What Greens are doing through gains on councils is not only winning practical achievements to tackle climate and social emergencies, they also have the potential to change the face of politics. Many people vote Green in local elections because they are sick of the other parties, or, more positively, because they see that “Greens are the only ones who do anything round here”. By delivering on what they promised in election campaigns, elected Greens can start to rebuild trust in politics in a small way. But far more importantly, Greens must show that politics is not only something that has to be done by politicians. The Green Party’s leadership has to champion the message that yes, Greens are the ones who are actively delivering on what they promised in elections, but also that Greens are a party of radical decentralisation and giving “power to the people”.

Participatory local democracy and local autonomy are at the heart of Green politics, uniquely among parties in the UK. Greens have long championed grassroots-based models of decision-making and local action, from community energy companies and gardens to citizens’ assemblies, a form of activism that has been bolstered by the almost unprecedented rise in volunteering during the coronavirus pandemic. In order to “build back better” after covid, Greens must fight to ensure that the grassroots is at the heart of how we do politics, transforming democracy by giving power over local budgets and local government directly to citizens’ assemblies and communities.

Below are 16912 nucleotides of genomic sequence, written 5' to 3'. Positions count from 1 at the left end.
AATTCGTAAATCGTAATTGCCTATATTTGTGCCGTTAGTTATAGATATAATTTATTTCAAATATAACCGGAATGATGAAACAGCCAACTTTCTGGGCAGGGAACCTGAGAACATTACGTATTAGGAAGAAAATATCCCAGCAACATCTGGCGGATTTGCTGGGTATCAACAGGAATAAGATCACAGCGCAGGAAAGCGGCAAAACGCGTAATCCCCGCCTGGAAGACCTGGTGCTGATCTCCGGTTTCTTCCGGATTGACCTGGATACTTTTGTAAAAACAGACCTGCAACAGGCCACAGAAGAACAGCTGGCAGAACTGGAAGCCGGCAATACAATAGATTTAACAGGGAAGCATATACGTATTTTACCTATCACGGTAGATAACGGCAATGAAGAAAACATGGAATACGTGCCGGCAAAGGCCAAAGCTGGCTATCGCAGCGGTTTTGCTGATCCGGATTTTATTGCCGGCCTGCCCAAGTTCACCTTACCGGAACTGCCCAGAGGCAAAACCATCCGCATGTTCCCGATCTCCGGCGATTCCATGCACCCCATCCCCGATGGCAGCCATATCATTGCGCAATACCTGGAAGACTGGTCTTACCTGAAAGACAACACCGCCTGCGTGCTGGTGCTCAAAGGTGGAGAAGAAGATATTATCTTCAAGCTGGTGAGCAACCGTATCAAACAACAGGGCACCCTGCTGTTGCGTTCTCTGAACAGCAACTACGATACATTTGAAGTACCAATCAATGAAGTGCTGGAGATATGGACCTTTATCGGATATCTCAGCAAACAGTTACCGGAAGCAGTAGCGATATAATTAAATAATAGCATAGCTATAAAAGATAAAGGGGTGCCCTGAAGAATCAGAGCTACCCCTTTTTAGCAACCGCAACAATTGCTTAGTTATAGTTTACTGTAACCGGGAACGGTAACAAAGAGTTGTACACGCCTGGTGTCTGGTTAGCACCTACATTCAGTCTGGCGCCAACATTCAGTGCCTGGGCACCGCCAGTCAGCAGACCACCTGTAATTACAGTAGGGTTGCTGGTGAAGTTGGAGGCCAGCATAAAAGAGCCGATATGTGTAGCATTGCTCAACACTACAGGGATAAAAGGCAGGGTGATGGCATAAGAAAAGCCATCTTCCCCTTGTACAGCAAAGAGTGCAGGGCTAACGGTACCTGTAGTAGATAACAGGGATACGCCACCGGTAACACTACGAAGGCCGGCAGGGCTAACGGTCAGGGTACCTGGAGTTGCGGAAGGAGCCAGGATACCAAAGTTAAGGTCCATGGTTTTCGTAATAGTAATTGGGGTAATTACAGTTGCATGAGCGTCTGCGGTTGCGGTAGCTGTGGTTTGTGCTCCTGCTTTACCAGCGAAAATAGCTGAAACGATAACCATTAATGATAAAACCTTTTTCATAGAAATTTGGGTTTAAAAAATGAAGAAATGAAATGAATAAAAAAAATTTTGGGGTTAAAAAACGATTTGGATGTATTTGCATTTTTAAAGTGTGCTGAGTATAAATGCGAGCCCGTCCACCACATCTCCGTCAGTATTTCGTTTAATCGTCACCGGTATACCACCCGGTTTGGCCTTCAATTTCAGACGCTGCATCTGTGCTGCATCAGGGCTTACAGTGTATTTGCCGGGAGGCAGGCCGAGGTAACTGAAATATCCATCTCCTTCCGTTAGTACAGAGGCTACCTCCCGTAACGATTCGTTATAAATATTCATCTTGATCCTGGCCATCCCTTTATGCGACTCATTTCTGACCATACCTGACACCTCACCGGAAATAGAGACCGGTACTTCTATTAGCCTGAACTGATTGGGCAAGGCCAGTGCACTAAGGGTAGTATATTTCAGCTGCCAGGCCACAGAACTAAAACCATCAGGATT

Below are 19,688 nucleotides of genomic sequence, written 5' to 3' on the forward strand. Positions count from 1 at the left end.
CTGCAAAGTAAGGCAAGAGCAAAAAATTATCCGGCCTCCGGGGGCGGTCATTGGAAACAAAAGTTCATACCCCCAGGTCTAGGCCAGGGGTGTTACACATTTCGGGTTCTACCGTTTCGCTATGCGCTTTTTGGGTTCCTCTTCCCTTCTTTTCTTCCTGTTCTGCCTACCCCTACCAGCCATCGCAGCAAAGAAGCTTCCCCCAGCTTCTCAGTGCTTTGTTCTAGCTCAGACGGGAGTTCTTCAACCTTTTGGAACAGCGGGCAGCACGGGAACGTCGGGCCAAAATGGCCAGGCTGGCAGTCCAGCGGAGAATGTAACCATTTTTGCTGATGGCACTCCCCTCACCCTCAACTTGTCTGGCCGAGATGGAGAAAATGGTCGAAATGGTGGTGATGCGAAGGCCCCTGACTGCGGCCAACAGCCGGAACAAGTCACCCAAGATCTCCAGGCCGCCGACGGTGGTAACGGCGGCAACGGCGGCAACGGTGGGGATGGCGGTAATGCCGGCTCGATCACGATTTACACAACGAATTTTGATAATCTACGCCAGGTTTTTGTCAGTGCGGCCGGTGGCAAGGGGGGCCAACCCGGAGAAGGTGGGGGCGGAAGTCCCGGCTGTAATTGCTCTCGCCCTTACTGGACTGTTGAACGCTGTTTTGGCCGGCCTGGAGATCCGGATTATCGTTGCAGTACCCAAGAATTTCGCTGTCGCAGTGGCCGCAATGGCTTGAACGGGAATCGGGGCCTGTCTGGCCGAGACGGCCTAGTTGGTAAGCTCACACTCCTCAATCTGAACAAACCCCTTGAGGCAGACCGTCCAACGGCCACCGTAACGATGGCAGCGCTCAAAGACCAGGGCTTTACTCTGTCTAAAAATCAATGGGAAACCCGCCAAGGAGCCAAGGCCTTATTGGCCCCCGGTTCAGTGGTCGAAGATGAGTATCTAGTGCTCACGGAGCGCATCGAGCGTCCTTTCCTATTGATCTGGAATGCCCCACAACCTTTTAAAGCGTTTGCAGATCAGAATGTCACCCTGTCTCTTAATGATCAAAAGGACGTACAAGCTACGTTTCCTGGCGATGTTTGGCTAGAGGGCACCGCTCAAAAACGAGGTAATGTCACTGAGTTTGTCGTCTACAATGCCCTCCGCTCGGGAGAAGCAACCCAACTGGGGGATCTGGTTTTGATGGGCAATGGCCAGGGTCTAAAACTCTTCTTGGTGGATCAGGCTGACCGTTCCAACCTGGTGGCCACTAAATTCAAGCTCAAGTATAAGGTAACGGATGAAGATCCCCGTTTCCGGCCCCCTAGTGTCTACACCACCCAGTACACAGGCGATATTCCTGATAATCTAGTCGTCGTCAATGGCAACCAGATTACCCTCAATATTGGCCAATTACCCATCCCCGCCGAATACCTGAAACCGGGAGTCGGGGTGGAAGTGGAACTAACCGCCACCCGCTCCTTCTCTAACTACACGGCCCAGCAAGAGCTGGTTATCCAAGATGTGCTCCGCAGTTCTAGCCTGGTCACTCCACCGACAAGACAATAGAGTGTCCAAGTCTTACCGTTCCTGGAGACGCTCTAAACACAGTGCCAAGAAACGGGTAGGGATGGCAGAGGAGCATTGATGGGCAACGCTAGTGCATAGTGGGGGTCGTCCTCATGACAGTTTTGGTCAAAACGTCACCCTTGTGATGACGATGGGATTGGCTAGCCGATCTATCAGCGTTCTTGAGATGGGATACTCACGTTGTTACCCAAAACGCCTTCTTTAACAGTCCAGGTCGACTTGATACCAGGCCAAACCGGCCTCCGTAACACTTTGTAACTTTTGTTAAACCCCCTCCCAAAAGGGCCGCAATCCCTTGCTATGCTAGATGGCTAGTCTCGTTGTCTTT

If Greens do not maintain a vision of radically overhauling councils in this way, there is a danger that the pressure of trying to get elected and work within those councils’ very bureaucratic culture could lead to a kind of small-c conservatism and activists becoming isolated. I’ve seen that from personal experience of being a local councillor. Thus, the Green leadership must consistently articulate big-picture vision of change and work with activists to keep them inspired and in touch with the wider movement.